Friday, April 22, 2016

Louis Menand on Dwight Macdonald and Clement Greenberg and the dawn of polemics against the middle-brow
...Movies were always an interest of Macdonald’s. His father, a lawyer, had served on the boards of several film companies, and had once lectured at Yale on the movie business. In the nineteen-twenties, some of the most innovative films in the world came out of the Soviet Union. “One went to the ‘little’ movie houses which showed Russian films as one might visit a celebrated cathedral or museum,” as Macdonald described it. “In the darkened auditorium of the theatre, one came into a deep and dynamic contact with twentieth century life.” By the late nineteen-thirties, though, the cinema avant-garde in Russia had been killed off by official demands for a doctrinaire product and official hostility to experimentation. Soviet film under Stalin, Macdonald wrote, had become “something that more and more closely approaches the output of Hollywood,” which he thought was similarly committed to uncritical, generic entertainment, and his articles analyzed the causes of this decline. In response, the magazine received a letter to the editor from a thirty-year-old aspiring poet and literary critic, Clement Greenberg.
Macdonald had been introduced to Greenberg in 1938 by two Partisan Review contributors, Harold Rosenberg and Lionel Abel. Greenberg’s letter took issue with a few of Macdonald’s points, and Macdonald, delighted to have stimulated an antagonist, encouraged him to expand it into an essay, which he edited. The essay, “Avant-Garde and Kitsch,” was to some extent a collaboration. (Macdonald later claimed that he “invented” Clement Greenberg.) It appeared in the Fall, 1939, issue of Partisan Review, and became one of the most influential essays of the century. It was only the second piece of criticism Greenberg had published.
Except for an important twist, “Avant-Garde and Kitsch” is an orthodox Marxist analysis. Greenberg explained that both avant-garde art and kitsch (that is, popular, or commercial, culture) were by-products of the industrial revolution. Art became avant-garde when serious artists turned inward, away from a society they felt alienated from. In the case of painting, artists moved from representation to abstraction, from attention to the world to attention to the paint. Kitsch—the word means trash, or, as Greenberg put it in his letter to Macdonald, crap—was a consequence of the fact that the industrial revolution had made universal literacy possible, and the new technology of mechanical reproduction permitted an ersatz culture to be manufactured cheaply for an audience looking for entertainment and diversion. This manufactured culture killed off folk art, which was a genuine popular culture.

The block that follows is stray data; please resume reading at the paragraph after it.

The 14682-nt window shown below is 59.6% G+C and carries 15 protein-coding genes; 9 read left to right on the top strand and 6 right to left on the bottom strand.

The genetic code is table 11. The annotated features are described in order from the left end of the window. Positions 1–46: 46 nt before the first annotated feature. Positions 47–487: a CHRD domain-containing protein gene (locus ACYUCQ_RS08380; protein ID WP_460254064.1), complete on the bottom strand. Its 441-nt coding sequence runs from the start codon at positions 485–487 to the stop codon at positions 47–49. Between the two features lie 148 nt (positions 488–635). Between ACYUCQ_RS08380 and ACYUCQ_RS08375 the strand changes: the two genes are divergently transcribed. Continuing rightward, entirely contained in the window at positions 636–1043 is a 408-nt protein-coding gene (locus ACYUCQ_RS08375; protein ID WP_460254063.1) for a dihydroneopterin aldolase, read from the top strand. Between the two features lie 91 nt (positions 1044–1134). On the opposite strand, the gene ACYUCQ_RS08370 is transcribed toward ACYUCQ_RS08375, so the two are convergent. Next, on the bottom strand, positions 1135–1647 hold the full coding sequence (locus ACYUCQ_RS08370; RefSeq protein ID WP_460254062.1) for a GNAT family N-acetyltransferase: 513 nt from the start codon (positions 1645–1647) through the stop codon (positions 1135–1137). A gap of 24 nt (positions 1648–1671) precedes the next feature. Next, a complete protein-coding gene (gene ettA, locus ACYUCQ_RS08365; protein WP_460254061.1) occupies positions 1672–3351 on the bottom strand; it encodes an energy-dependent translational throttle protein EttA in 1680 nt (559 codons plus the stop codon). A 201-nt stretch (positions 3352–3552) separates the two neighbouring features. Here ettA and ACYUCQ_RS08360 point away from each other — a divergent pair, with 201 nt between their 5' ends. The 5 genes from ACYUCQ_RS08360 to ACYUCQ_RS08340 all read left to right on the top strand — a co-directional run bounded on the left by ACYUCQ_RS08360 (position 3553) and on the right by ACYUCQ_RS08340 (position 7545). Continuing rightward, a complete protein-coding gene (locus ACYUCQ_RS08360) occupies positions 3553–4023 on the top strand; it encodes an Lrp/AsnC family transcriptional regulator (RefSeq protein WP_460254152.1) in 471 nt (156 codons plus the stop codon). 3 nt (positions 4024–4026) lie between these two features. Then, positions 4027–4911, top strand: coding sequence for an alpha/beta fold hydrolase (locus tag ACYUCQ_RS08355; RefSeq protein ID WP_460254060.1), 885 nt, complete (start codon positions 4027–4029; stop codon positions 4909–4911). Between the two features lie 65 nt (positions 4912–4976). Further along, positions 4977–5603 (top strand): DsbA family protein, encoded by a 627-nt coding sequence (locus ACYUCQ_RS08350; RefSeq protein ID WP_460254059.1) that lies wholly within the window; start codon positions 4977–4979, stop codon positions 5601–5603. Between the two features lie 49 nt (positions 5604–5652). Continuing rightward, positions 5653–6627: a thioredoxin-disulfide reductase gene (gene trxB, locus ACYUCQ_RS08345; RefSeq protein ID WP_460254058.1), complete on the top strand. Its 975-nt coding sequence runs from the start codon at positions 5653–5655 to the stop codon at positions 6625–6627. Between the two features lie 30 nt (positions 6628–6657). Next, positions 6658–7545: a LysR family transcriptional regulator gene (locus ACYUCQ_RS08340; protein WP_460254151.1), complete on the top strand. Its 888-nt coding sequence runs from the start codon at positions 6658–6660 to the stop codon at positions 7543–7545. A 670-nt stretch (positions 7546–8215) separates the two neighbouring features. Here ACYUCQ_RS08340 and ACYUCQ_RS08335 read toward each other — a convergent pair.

A Marxist ordinarily went on to condemn both avant-garde art (solipsistic and escapist) and kitsch (a mass opiate), but this is where Greenberg introduced his twist. He didn’t denounce abstract painting and modernist poetry; he justified and defended them. They were what genuine culture had to become under the conditions of capitalism. [emphasis added] “By no other means is it possible today to create art and literature of a high order,” Greenberg claimed. The people at Partisan loved “Avant-Garde and Kitsch,” and no wonder: it elegantly squared the magazine’s apparently asymmetrical allegiances to Marxism and modernism
But, of course, last century's avant garde could be and was easily assimilated into the mainstream in a variety of ways.
Menand went on to write that Macdonald's argument was that there wasn't any point in condemning the masses liking pulp fiction or mass art.  If they like it and you don't, fine.  What Macdonald objected to was what he called masscult and midcult and what Woolf called middlebrow. Think pulp with pretense and the pedestrian as profound.  So a solid Marxist/leftist would say that both Terrance Malick and Christopher Nolan would utterly fit into this category.
From the old line of thought, anyway.  But by the 1960s pop music had become sufficiently sophisticated that the New Left and Old Left couldn't see eye to eye about the illegitimacy of popular culture.  How many people tonight are more bothered by the recent death of Prince than by Pierre Boulez? Some may have found both deaths equally sad with respect to the wealth of musical culture available in our era ... but it might be that number of people equally appreciative of Boulez and Prince is something less than a sea of people .... ?

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